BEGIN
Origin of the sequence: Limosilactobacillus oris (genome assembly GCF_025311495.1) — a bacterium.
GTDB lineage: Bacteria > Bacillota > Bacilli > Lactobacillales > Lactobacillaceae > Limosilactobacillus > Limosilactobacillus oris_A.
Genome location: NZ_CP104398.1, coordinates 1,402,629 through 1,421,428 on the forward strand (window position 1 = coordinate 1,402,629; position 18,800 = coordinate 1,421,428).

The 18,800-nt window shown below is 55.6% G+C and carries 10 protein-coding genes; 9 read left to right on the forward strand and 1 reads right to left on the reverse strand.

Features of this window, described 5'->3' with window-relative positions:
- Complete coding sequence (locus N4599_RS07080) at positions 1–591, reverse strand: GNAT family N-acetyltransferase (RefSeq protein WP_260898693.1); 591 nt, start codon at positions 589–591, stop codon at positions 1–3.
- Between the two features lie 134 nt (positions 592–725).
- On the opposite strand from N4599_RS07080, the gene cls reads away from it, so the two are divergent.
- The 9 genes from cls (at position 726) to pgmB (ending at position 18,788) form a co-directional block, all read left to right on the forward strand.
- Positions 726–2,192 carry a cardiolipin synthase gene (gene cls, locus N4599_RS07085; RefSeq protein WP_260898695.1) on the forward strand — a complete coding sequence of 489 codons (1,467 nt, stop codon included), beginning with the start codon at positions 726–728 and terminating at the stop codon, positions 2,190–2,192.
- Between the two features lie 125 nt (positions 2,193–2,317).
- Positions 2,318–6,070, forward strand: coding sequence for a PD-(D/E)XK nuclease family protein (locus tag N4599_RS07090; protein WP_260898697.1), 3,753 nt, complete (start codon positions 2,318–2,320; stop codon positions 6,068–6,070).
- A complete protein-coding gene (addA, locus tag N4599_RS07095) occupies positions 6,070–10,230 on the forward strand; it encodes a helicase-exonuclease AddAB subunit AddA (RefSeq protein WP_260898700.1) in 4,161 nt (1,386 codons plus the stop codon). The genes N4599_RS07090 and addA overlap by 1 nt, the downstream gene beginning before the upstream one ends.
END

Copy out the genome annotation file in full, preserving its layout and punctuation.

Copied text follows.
Origin of the sequence: Limosilactobacillus oris (genome assembly GCF_025311495.1) — a bacterium.
GTDB lineage: Bacteria > Bacillota > Bacilli > Lactobacillales > Lactobacillaceae > Limosilactobacillus > Limosilactobacillus oris_A.
Genome location: NZ_CP104398.1, coordinates 1,402,629 through 1,421,428 on the forward strand (window position 1 = coordinate 1,402,629; position 18,800 = coordinate 1,421,428).

The 18,800-nt window shown below is 55.6% G+C and carries 10 protein-coding genes; 9 read left to right on the forward strand and 1 reads right to left on the reverse strand.

Features of this window, described 5'->3' with window-relative positions:
- Complete coding sequence (locus N4599_RS07080) at positions 1–591, reverse strand: GNAT family N-acetyltransferase (RefSeq protein WP_260898693.1); 591 nt, start codon at positions 589–591, stop codon at positions 1–3.
- Between the two features lie 134 nt (positions 592–725).
- On the opposite strand from N4599_RS07080, the gene cls reads away from it, so the two are divergent.
- The 9 genes from cls (at position 726) to pgmB (ending at position 18,788) form a co-directional block, all read left to right on the forward strand.
- Positions 726–2,192 carry a cardiolipin synthase gene (gene cls, locus N4599_RS07085; RefSeq protein WP_260898695.1) on the forward strand — a complete coding sequence of 489 codons (1,467 nt, stop codon included), beginning with the start codon at positions 726–728 and terminating at the stop codon, positions 2,190–2,192.
- Between the two features lie 125 nt (positions 2,193–2,317).
- Positions 2,318–6,070, forward strand: coding sequence for a PD-(D/E)XK nuclease family protein (locus tag N4599_RS07090; protein WP_260898697.1), 3,753 nt, complete (start codon positions 2,318–2,320; stop codon positions 6,068–6,070).
- A complete protein-coding gene (addA, locus tag N4599_RS07095) occupies positions 6,070–10,230 on the forward strand; it encodes a helicase-exonuclease AddAB subunit AddA (RefSeq protein WP_260898700.1) in 4,161 nt (1,386 codons plus the stop codon). The genes N4599_RS07090 and addA overlap by 1 nt, the downstream gene beginning before the upstream one ends.